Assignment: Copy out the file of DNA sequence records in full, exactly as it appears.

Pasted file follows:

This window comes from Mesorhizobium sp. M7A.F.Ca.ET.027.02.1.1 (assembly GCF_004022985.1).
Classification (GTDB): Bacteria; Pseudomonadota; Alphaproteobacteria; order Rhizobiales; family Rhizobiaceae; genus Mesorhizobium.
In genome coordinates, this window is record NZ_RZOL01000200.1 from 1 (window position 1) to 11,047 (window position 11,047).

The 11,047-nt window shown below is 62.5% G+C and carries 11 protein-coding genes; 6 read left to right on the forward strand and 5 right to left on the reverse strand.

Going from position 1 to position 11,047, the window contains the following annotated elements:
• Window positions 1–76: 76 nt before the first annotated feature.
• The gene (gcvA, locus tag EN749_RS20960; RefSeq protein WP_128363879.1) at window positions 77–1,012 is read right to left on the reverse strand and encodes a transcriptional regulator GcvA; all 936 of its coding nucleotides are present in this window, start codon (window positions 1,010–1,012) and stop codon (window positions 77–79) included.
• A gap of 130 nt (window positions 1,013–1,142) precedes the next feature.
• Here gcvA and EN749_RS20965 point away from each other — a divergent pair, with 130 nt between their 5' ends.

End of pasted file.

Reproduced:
This window comes from Mesorhizobium sp. M7A.F.Ca.ET.027.02.1.1 (assembly GCF_004022985.1).
Classification (GTDB): Bacteria; Pseudomonadota; Alphaproteobacteria; order Rhizobiales; family Rhizobiaceae; genus Mesorhizobium.
In genome coordinates, this window is record NZ_RZOL01000200.1 from 1 (window position 1) to 11,047 (window position 11,047).

The 11,047-nt window shown below is 62.5% G+C and carries 11 protein-coding genes; 6 read left to right on the forward strand and 5 right to left on the reverse strand.

Going from position 1 to position 11,047, the window contains the following annotated elements:
• Window positions 1–76: 76 nt before the first annotated feature.
• The gene (gcvA, locus tag EN749_RS20960; RefSeq protein WP_128363879.1) at window positions 77–1,012 is read right to left on the reverse strand and encodes a transcriptional regulator GcvA; all 936 of its coding nucleotides are present in this window, start codon (window positions 1,010–1,012) and stop codon (window positions 77–79) included.
• A gap of 130 nt (window positions 1,013–1,142) precedes the next feature.
• Here gcvA and EN749_RS20965 point away from each other — a divergent pair, with 130 nt between their 5' ends.